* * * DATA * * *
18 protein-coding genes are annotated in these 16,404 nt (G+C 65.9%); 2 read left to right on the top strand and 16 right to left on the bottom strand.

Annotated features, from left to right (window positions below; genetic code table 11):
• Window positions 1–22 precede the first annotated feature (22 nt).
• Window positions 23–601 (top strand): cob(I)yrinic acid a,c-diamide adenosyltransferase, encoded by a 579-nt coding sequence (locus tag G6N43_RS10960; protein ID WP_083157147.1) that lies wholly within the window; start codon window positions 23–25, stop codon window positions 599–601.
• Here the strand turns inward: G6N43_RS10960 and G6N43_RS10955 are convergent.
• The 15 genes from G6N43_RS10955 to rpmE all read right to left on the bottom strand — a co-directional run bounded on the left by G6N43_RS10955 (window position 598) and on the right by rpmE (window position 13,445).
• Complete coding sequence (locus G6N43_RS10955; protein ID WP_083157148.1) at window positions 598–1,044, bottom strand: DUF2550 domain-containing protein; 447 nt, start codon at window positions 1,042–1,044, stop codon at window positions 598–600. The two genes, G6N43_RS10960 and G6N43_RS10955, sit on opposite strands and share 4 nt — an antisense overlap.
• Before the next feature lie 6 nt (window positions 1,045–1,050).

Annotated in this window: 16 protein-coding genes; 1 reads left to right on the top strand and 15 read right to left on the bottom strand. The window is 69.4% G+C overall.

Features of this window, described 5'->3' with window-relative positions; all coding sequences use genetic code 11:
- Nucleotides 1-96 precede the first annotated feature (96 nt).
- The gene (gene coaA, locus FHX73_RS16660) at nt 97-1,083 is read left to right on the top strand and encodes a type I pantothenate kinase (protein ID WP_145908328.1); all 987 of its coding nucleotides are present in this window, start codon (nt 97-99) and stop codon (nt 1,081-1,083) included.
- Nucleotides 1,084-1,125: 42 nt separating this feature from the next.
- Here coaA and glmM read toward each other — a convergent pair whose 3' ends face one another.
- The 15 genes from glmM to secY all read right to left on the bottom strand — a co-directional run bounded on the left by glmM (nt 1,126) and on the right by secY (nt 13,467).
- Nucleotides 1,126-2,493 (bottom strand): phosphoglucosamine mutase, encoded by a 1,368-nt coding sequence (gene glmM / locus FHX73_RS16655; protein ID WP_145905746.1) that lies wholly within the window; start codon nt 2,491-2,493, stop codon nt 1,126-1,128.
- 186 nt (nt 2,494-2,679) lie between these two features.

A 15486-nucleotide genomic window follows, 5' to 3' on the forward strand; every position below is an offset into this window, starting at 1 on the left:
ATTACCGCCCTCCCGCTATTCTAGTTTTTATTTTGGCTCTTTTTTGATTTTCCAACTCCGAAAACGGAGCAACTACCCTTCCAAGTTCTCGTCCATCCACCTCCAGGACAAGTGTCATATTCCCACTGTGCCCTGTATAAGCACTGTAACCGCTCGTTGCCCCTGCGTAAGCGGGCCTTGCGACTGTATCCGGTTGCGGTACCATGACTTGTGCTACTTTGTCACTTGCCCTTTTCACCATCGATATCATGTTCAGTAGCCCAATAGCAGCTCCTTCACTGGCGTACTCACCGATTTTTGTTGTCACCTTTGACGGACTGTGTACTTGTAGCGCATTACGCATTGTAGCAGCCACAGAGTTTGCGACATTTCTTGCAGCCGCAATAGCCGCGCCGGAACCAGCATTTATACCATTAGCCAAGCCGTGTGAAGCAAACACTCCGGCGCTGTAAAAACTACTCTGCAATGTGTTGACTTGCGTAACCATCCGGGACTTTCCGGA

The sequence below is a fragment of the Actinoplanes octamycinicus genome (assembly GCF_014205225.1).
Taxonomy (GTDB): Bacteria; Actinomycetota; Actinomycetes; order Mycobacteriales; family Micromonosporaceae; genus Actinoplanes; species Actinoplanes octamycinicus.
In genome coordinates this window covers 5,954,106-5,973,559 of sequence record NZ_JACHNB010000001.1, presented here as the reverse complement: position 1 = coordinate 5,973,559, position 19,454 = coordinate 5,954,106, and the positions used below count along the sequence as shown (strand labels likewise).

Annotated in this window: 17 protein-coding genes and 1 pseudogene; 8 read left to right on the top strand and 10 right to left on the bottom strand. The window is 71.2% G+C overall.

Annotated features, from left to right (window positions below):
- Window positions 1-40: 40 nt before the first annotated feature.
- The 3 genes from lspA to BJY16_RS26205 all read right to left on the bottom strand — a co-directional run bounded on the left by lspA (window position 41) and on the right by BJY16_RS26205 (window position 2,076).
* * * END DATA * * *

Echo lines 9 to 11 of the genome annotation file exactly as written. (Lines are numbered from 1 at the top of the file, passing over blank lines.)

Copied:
Annotated in this window: 16 protein-coding genes; 1 reads left to right on the top strand and 15 read right to left on the bottom strand. The window is 69.4% G+C overall.

Features of this window, described 5'->3' with window-relative positions; all coding sequences use genetic code 11:
- Nucleotides 1-96 precede the first annotated feature (96 nt).